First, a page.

In five expeditions to different areas of the Karakoram, I’ve climbed virgin peaks and new routes up to 7,000m, but never seen a place like Snow Lake, its particular features making it so aptly named. In July and August we had to approach the foot of the mountains on skis, towing our gear on sleds, as in Alaska. And the weather there during the summer was not unlike that of Patagonia, making even the easiest ascent a treacherous proposition.
Daniele Bernasconi and I reached base camp (4,700m), at the entrance to the Sim Gang Glacier, and without wasting time skied the 20km up glacier to the foot of the north face of the Ogre. This is an impressive face, embroidered with many seracs. There are “weak points,” if you accept the constant exposure to avalanches and icefall. We identified a feasible line, the northeast ridge (leading toward the unclimbed east summit), that is not too difficult but undoubtedly dangerous.
We returned to base camp and set out from there on July 7 to continue acclimatizing by making an ascent of the well-summited Workman Peak (5,885m), north of the Hispar La. Then we set off north across Snow Lake and onto the Tahu Rutum Glacier, from where, on the 11th, we made the probable first ascent of a 6,330m (GPS) primarily snow/ice peak (Peak ca 6,400m on Miyamori and Swiss maps) via a traverse. This peak lies on the long ridge running east from Tahu Rutum, and is northwest of Tarci Peak (ca 5,800m), climbed in 1999 by Italians (AAJ 2000). We had waist-deep snow on the ridge, and no adequate equipment to protected the mixed sections. We named it Muki.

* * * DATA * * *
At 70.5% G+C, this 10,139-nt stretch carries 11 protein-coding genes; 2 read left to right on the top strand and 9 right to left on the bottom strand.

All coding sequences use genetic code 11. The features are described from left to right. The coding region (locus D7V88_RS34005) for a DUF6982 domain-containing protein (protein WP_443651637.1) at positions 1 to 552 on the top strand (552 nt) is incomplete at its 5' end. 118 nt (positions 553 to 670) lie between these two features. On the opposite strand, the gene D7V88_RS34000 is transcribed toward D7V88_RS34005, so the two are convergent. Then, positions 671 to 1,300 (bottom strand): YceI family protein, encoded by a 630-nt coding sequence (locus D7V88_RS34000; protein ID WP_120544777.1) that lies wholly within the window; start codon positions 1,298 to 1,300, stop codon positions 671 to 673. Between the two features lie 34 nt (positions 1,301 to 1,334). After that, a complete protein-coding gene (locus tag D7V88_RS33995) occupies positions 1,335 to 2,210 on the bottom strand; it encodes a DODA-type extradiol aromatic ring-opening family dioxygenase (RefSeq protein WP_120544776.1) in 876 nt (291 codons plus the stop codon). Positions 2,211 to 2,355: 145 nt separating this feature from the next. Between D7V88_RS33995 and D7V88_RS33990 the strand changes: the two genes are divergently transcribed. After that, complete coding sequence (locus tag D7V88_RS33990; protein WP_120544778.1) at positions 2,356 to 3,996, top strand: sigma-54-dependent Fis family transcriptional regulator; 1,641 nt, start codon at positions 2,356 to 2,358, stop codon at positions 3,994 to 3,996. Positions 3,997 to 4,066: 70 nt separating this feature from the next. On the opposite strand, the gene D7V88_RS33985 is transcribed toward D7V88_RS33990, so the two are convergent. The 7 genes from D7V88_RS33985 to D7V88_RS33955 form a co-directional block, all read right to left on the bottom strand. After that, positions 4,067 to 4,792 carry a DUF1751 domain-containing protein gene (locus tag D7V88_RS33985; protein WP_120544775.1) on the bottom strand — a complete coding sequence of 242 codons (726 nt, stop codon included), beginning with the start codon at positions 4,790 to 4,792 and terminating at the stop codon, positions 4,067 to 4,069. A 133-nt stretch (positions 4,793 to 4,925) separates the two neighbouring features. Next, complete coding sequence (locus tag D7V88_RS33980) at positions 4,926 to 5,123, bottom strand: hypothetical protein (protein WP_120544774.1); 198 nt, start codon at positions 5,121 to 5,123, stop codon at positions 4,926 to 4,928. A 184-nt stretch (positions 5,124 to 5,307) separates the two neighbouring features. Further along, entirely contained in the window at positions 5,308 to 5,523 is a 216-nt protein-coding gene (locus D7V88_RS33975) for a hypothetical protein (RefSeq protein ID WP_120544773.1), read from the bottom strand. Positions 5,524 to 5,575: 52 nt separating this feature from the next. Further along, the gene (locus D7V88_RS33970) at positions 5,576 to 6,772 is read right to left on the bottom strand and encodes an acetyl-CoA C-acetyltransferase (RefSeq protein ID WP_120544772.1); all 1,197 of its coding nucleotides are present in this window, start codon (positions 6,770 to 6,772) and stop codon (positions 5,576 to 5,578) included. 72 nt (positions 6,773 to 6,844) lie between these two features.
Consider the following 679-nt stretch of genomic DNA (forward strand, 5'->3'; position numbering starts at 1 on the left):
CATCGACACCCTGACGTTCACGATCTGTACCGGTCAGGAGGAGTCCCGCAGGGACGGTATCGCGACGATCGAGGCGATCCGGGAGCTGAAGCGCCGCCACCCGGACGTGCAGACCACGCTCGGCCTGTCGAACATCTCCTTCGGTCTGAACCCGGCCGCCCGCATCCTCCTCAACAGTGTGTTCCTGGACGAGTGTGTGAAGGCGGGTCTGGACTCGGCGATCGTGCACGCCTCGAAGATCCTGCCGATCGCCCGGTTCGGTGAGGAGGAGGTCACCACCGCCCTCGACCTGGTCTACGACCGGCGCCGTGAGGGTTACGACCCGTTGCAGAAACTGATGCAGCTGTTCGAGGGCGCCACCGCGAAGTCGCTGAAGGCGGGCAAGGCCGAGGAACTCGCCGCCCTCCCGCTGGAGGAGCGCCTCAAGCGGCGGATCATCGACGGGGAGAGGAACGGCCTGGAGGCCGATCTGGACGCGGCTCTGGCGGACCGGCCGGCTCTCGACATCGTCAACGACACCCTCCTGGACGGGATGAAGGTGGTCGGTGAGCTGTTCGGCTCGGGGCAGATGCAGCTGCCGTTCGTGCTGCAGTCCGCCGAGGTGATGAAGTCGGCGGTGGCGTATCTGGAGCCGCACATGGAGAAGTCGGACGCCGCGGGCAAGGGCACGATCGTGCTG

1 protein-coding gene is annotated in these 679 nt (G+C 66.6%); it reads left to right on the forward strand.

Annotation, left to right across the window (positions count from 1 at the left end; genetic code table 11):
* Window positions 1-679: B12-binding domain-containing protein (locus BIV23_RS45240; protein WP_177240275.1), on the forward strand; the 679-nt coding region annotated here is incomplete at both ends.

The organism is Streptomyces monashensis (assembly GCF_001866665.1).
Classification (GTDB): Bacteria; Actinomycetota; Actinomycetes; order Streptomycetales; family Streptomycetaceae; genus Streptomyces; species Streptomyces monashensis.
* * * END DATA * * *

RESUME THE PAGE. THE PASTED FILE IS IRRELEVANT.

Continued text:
After nine days at or above base camp, we felt ready for the Ogre, confident that our remaining 22 days in the area would be more than enough for an attempt. However, from the 12th to the 28th, winter descended on base camp. There were only two days of fine weather, useful for drying sleeping bags and attempting two lower mountains. On the 22nd we climbed an easy, possibly virgin 5,966m (GPS) that lies on the continuation ridge northwest of Peak 5,925m (Miyamori and Swiss maps; see Dom Brakk in AAJ 2012). We made a ski descent from the summit.
Later, we did the likely first ascent of Solu Hidden, the most northerly rock tower in the Solu Group. The ascent, via a rock buttress, a long snow/ice slope, and more difficult climbing, proved exciting.
The weather cleared on July 28, allowing us to return to the Ogre to assess conditions: Even the vertical rock walls were covered in a thick blanket of snow.
Afterward, I looked at the same old glass—was it half empty or half full? The end of a dream is only the beginning of a new adventure, but our four ascents did not replace the joy we would have felt if we’d been able to attempt the Ogre. I have to accept that the glass is half empty.
Herve? Barmasse, Italy